In the Poetry section of the WriteWords Directory there are magazines listed from Andropion to Young Writers as well as publishers, and competitions from Aycorn-Ukaser to Writing World. Magazines and competitions are a great way to give yourself a focus even if you think you may not win. Some offer feedback as a paid-for extra, others just get you writing to a form or a theme or a length which you might not have tried before. Sometimes it just gets you buying a magazine you might not have tried otherwise, and finding some new work you love.
In Jobs & Opps there are more poetry competitions again, in order of deadline, so why not dive in and give some it a go?
It's part of being a writer, but not the nice part: your heart is stapled to your pages, and someone who might have said that they love it and want to publish it, has just said, "Sorry, I'll pass". And sometimes only other writers know what you're on about. How can you be happy about a rejection? Well, you can if it's the first time an editor or agent has said, "Sorry, I'll pass on this one but you do X and Y and Z very well; I'd be happy to see whatever you write next."
So WriteWords can help, advise, support you at every stage. The Directory is a great place to research places to send your work. It can't help you get it published or produced, but it can minimise the chance of you wasting time and money sending it somewhere totally unsuitable.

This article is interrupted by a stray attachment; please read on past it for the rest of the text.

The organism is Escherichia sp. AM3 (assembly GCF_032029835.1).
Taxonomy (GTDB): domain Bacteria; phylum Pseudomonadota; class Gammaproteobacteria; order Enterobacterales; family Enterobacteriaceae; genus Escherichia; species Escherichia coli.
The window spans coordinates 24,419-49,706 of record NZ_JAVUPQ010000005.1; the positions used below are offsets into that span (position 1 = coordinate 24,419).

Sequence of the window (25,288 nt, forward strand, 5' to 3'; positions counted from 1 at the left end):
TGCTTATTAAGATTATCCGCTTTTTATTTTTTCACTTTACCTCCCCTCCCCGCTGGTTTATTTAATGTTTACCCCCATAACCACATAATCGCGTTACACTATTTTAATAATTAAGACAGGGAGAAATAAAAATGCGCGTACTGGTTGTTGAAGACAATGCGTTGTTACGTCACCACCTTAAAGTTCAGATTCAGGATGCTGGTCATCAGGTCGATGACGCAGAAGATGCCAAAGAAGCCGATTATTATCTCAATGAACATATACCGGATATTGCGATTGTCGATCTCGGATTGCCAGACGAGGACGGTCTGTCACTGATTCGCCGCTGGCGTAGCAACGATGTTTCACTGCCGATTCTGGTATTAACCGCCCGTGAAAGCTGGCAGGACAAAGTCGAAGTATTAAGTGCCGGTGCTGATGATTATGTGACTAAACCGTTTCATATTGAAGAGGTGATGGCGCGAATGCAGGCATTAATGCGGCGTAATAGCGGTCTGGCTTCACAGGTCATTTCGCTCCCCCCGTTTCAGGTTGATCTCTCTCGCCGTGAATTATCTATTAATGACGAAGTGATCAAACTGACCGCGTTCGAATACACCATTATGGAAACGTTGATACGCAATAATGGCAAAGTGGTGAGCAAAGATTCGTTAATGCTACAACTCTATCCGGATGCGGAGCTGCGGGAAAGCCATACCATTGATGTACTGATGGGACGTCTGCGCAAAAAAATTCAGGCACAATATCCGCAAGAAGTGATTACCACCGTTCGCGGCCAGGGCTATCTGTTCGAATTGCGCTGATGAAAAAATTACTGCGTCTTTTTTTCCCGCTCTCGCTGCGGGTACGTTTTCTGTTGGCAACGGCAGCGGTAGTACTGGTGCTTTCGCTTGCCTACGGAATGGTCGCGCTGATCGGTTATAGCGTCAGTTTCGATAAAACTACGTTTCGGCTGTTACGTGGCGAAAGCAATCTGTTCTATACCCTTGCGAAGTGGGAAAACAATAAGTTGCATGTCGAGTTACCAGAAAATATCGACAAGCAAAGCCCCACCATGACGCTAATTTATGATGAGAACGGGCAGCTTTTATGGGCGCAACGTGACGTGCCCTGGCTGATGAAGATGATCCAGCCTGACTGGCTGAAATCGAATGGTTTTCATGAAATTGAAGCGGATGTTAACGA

There's years of advice and discussion in the Getting Published Forum from experienced writers: get stuck in, join in the conversation, or start a new thread to ask or give advice. Current topics include which networking sites are likely to be the most useful to launch a novel, one agent's initiative in publishing his authors out-of-print backlists, and experience of Curtis Brown's new online submission system.
In the goldmine which is the archive of WriteWords Interviews, you'll find words of wisdom from professional playwrights and authors, directors, agents, editors, poets, script consultants, the BBC Writers Room and hundreds more. There's even a collated list of the most common interview questions and answers, for example What are the typical/common mistakes that new writers make? and How did you get your first agent/commission? and dozens of others. And the group forums are, of course, the place to go for specific support and help in your form or genre.
And, finally, new full members are often baffled by talk of the WriteWords Boar, who fossicks in the sunlit shallows of the Private Members Forum. Who is this venerable, capricious creature? Well, it's a long story, but here goes.
Once upon a time, and many years ago, a WriteWorder suggested that there should be a group thread for everyone who has work out on submission, either directly or via an agent. These suffering souls find it very hard to concentrate on anything, so anxiously do they stare at the horizon, watching for a flare or signs of a rescue ship.